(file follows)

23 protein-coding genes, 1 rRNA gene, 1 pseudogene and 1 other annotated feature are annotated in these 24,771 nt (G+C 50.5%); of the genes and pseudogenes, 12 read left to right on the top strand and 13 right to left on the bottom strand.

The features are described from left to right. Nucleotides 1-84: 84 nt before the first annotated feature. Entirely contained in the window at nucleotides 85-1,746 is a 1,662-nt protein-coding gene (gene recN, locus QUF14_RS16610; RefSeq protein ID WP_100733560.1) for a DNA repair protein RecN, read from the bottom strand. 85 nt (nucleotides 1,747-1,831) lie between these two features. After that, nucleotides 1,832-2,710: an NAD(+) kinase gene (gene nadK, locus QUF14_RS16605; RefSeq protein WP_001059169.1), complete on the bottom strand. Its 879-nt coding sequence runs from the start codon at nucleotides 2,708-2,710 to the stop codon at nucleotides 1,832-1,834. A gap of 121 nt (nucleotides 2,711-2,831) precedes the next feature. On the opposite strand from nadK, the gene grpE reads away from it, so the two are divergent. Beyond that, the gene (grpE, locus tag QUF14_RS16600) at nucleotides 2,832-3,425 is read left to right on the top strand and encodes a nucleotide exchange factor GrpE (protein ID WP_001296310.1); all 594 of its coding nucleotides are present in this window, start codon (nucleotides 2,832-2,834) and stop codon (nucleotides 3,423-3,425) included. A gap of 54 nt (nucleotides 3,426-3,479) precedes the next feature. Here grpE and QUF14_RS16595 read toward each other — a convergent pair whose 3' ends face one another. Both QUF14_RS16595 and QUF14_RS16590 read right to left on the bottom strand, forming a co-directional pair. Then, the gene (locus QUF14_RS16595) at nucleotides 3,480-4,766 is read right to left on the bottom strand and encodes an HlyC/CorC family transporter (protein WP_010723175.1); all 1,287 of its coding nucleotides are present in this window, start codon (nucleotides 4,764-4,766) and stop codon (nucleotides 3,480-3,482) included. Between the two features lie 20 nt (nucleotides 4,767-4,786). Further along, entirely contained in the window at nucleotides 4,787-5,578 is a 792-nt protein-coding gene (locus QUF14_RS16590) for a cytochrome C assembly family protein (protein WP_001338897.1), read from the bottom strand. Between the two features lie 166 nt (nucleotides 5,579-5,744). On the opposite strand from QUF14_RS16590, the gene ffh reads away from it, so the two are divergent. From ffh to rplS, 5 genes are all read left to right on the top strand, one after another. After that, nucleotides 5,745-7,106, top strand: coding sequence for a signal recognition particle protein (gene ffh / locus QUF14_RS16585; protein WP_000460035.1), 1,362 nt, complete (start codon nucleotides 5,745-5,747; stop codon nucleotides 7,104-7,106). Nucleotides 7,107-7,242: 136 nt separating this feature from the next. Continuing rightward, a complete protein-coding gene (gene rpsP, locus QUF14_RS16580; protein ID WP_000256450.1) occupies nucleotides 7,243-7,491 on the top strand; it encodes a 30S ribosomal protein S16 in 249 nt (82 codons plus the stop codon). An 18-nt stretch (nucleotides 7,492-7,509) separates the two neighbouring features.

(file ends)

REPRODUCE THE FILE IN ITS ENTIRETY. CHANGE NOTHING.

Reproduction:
23 protein-coding genes, 1 rRNA gene, 1 pseudogene and 1 other annotated feature are annotated in these 24,771 nt (G+C 50.5%); of the genes and pseudogenes, 12 read left to right on the top strand and 13 right to left on the bottom strand.

The features are described from left to right. Nucleotides 1-84: 84 nt before the first annotated feature. Entirely contained in the window at nucleotides 85-1,746 is a 1,662-nt protein-coding gene (gene recN, locus QUF14_RS16610; RefSeq protein ID WP_100733560.1) for a DNA repair protein RecN, read from the bottom strand. 85 nt (nucleotides 1,747-1,831) lie between these two features. After that, nucleotides 1,832-2,710: an NAD(+) kinase gene (gene nadK, locus QUF14_RS16605; RefSeq protein WP_001059169.1), complete on the bottom strand. Its 879-nt coding sequence runs from the start codon at nucleotides 2,708-2,710 to the stop codon at nucleotides 1,832-1,834. A gap of 121 nt (nucleotides 2,711-2,831) precedes the next feature. On the opposite strand from nadK, the gene grpE reads away from it, so the two are divergent. Beyond that, the gene (grpE, locus tag QUF14_RS16600) at nucleotides 2,832-3,425 is read left to right on the top strand and encodes a nucleotide exchange factor GrpE (protein ID WP_001296310.1); all 594 of its coding nucleotides are present in this window, start codon (nucleotides 2,832-2,834) and stop codon (nucleotides 3,423-3,425) included. A gap of 54 nt (nucleotides 3,426-3,479) precedes the next feature. Here grpE and QUF14_RS16595 read toward each other — a convergent pair whose 3' ends face one another. Both QUF14_RS16595 and QUF14_RS16590 read right to left on the bottom strand, forming a co-directional pair. Then, the gene (locus QUF14_RS16595) at nucleotides 3,480-4,766 is read right to left on the bottom strand and encodes an HlyC/CorC family transporter (protein WP_010723175.1); all 1,287 of its coding nucleotides are present in this window, start codon (nucleotides 4,764-4,766) and stop codon (nucleotides 3,480-3,482) included. Between the two features lie 20 nt (nucleotides 4,767-4,786). Further along, entirely contained in the window at nucleotides 4,787-5,578 is a 792-nt protein-coding gene (locus QUF14_RS16590) for a cytochrome C assembly family protein (protein WP_001338897.1), read from the bottom strand. Between the two features lie 166 nt (nucleotides 5,579-5,744). On the opposite strand from QUF14_RS16590, the gene ffh reads away from it, so the two are divergent. From ffh to rplS, 5 genes are all read left to right on the top strand, one after another. After that, nucleotides 5,745-7,106, top strand: coding sequence for a signal recognition particle protein (gene ffh / locus QUF14_RS16585; protein WP_000460035.1), 1,362 nt, complete (start codon nucleotides 5,745-5,747; stop codon nucleotides 7,104-7,106). Nucleotides 7,107-7,242: 136 nt separating this feature from the next. Continuing rightward, a complete protein-coding gene (gene rpsP, locus QUF14_RS16580; protein ID WP_000256450.1) occupies nucleotides 7,243-7,491 on the top strand; it encodes a 30S ribosomal protein S16 in 249 nt (82 codons plus the stop codon). An 18-nt stretch (nucleotides 7,492-7,509) separates the two neighbouring features.